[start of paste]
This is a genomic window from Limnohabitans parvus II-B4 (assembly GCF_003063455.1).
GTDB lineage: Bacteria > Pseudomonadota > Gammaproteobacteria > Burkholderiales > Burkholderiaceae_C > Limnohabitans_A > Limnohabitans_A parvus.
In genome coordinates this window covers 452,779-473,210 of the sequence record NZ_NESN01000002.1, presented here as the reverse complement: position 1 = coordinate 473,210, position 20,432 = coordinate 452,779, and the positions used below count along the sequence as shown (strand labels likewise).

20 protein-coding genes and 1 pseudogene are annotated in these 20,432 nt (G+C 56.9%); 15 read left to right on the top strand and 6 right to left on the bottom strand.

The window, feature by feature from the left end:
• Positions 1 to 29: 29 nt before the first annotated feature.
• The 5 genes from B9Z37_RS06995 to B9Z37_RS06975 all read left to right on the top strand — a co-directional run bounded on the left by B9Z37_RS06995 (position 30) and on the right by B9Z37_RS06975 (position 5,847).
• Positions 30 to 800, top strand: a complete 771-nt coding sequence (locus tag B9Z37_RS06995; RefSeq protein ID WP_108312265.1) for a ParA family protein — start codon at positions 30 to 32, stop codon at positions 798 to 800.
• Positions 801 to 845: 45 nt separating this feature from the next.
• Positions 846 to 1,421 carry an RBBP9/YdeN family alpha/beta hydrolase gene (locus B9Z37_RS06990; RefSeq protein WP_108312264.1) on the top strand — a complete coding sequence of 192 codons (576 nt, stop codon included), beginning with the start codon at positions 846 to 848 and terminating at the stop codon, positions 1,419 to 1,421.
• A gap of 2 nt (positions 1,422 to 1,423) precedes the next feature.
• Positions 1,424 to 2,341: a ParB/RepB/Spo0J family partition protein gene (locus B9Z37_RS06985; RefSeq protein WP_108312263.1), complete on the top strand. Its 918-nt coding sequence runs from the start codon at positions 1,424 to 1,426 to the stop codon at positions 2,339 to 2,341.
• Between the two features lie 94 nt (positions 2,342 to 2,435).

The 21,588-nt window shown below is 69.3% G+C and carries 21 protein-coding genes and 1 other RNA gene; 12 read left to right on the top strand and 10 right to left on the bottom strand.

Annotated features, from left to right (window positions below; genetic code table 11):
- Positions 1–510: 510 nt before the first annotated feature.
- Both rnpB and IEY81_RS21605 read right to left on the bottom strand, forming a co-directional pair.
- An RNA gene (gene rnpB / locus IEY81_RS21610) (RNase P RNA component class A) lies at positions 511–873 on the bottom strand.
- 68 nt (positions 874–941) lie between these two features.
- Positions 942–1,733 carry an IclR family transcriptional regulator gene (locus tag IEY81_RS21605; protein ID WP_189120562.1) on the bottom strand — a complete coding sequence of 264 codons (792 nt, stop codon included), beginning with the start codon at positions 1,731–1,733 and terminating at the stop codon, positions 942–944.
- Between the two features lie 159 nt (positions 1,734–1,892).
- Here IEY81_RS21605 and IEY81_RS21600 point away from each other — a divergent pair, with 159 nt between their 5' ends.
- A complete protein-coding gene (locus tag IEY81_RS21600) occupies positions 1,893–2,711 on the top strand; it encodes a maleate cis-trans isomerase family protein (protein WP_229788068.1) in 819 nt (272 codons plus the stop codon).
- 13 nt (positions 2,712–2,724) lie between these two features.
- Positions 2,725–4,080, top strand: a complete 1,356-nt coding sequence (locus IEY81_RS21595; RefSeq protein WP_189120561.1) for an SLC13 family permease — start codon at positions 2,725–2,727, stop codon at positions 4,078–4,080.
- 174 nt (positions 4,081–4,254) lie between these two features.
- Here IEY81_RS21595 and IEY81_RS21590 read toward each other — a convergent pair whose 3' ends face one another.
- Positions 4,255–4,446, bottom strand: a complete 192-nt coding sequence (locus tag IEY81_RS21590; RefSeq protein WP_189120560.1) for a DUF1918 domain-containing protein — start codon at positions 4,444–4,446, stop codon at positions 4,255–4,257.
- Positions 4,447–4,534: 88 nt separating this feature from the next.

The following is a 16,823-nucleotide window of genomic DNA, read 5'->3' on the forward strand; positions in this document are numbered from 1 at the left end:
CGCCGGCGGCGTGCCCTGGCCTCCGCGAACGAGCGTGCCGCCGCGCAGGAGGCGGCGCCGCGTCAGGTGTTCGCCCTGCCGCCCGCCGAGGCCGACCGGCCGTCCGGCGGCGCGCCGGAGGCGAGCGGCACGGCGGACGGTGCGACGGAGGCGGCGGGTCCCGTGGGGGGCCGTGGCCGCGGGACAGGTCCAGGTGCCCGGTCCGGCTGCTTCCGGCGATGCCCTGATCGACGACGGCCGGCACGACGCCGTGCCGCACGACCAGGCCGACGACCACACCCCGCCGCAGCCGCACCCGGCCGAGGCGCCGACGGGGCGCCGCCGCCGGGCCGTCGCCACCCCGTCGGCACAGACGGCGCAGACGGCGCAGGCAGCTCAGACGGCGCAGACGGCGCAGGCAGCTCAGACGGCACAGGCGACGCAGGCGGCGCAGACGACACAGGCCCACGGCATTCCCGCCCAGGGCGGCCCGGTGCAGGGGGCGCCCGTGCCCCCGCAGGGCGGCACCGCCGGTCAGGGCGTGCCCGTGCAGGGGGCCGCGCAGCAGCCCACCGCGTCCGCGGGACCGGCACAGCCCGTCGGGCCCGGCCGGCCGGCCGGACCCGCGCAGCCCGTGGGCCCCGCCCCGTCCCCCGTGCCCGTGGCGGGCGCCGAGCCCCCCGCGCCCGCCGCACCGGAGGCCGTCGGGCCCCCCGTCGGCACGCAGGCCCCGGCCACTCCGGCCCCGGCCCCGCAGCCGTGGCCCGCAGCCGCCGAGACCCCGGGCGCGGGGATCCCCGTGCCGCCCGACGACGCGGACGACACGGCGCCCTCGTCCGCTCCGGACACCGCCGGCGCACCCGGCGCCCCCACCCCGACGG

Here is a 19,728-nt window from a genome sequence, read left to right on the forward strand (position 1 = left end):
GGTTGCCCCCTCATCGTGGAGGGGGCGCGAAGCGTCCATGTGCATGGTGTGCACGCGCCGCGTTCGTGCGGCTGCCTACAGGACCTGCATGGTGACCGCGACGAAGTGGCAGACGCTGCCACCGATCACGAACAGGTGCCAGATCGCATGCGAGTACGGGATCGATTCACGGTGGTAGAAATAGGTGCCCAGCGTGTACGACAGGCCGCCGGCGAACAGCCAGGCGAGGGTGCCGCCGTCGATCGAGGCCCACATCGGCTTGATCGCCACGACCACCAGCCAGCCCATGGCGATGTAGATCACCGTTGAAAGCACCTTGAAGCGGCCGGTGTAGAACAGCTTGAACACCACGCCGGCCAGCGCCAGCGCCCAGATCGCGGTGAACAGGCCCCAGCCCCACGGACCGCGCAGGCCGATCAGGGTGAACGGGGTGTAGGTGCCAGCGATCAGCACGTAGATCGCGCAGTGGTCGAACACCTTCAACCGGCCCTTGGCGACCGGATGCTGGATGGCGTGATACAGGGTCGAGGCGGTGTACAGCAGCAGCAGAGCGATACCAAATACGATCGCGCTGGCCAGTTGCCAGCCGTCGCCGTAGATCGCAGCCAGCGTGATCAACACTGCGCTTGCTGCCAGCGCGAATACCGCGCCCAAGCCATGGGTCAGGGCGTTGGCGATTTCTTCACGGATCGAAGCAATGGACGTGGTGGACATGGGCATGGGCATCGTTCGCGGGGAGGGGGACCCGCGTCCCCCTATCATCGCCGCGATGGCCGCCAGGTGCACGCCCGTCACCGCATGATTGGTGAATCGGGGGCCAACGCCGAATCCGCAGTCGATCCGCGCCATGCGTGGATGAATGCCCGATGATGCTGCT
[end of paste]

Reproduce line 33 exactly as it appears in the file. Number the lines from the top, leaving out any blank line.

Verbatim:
GGTTGCCCCCTCATCGTGGAGGGGGCGCGAAGCGTCCATGTGCATGGTGTGCACGCGCCGCGTTCGTGCGGCTGCCTACAGGACCTGCATGGTGACCGCGACGAAGTGGCAGACGCTGCCACCGATCACGAACAGGTGCCAGATCGCATGCGAGTACGGGATCGATTCACGGTGGTAGAAATAGGTGCCCAGCGTGTACGACAGGCCGCCGGCGAACAGCCAGGCGAGGGTGCCGCCGTCGATCGAGGCCCACATCGGCTTGATCGCCACGACCACCAGCCAGCCCATGGCGATGTAGATCACCGTTGAAAGCACCTTGAAGCGGCCGGTGTAGAACAGCTTGAACACCACGCCGGCCAGCGCCAGCGCCCAGATCGCGGTGAACAGGCCCCAGCCCCACGGACCGCGCAGGCCGATCAGGGTGAACGGGGTGTAGGTGCCAGCGATCAGCACGTAGATCGCGCAGTGGTCGAACACCTTCAACCGGCCCTTGGCGACCGGATGCTGGATGGCGTGATACAGGGTCGAGGCGGTGTACAGCAGCAGCAGAGCGATACCAAATACGATCGCGCTGGCCAGTTGCCAGCCGTCGCCGTAGATCGCAGCCAGCGTGATCAACACTGCGCTTGCTGCCAGCGCGAATACCGCGCCCAAGCCATGGGTCAGGGCGTTGGCGATTTCTTCACGGATCGAAGCAATGGACGTGGTGGACATGGGCATGGGCATCGTTCGCGGGGAGGGGGACCCGCGTCCCCCTATCATCGCCGCGATGGCCGCCAGGTGCACGCCCGTCACCGCATGATTGGTGAATCGGGGGCCAACGCCGAATCCGCAGTCGATCCGCGCCATGCGTGGATGAATGCCCGATGATGCTGCT